At present, the waxing gibbous moon is bright enough to erase many stars from the blackboard of night. But you’ll likely still see the two bright Gemini “twins” – the stars Castor and Pollux – in the moon’s glare. Another bright star is nearby; it’s Procyon, brightest star in the constellation Canis Minor the Lesser Dog, also known as the Little Dog Star.
The dark side of a waxing moon always points in the direction of its travel around Earth – eastward – in front of the backdrop stars. As Earth spins under the sky, the stars, planets and moon all appear to shift westward throughout the night. Meanwhile, the moon’s orbital motion is carrying it eastward through the constellations of the zodiac … and through Gemini on these two nights.
Look for the moon and constellation Gemini to reach their high point for the night somewhere around 9 to 10 p.m. local time (that’s the time on your clock, no matter where you live around the globe).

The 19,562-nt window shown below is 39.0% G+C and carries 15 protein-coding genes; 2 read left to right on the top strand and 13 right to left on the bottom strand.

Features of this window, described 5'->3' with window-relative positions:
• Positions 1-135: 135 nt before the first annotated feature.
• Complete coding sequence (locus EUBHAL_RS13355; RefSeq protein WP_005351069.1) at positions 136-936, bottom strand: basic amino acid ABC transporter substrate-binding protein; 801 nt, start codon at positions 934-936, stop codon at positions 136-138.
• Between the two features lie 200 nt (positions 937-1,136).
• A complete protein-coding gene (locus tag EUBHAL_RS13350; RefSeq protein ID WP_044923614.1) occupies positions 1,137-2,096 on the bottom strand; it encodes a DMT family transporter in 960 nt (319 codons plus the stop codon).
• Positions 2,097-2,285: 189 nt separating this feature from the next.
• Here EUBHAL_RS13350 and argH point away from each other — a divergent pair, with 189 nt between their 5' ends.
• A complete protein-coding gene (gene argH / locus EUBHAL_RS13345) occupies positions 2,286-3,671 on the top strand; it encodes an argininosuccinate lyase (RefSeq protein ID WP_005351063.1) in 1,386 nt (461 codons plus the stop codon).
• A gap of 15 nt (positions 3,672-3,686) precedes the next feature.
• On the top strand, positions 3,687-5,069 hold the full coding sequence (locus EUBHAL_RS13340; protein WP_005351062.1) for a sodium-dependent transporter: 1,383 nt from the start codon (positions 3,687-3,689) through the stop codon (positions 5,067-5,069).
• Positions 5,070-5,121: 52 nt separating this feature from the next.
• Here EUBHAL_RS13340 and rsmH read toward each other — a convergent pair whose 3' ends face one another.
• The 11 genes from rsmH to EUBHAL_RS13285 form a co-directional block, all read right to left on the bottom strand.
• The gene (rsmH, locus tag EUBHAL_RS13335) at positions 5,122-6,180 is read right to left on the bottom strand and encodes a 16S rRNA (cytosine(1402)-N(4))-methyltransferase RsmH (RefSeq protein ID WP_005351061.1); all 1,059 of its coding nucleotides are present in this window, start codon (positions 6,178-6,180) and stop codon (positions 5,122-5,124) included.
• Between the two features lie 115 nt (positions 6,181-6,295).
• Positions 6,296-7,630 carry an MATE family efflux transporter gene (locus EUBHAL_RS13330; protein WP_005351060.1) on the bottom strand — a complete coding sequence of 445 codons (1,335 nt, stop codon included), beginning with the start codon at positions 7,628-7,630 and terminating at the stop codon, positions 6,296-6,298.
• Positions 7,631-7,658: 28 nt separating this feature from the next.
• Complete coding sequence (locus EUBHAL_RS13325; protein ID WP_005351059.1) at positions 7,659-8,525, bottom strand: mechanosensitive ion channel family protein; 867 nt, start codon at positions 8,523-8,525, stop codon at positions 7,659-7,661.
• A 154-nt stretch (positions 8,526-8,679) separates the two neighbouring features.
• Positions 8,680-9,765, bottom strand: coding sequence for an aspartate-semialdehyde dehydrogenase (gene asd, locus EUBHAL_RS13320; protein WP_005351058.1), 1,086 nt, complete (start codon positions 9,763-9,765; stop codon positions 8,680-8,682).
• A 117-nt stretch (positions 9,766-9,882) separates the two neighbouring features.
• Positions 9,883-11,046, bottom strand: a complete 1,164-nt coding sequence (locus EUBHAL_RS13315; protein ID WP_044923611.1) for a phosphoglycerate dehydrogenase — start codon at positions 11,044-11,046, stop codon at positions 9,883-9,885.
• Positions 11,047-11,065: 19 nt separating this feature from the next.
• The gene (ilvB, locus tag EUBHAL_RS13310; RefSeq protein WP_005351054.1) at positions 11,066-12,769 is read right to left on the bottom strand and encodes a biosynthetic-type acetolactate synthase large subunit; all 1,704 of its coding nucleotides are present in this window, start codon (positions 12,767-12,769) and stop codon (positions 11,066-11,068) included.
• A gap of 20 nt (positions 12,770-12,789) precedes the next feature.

Are you in the Southern Hemisphere? The moon passes between the Gemini stars and Procyon once a month for you, as well. People at temperate latitudes in the Southern Hemisphere will see the moon, Gemini stars and Procyon in their northern evening sky. We in the Northern Hemisphere will see all of these objects more south to overhead.
From the vantage point of either hemisphere, the other hemisphere sees things upside down.
Up or down is a matter of perspective. To avoid ambiguity, we can say that Castor and Pollux lie north of the moon (in the direction toward the North Star), and Procyon lies south of the moon (away from the North Star).
Bottom line: On the nights of February 15 and 16, 2019, watch the moon pass to the south of the Gemini stars and to the north of Procyon.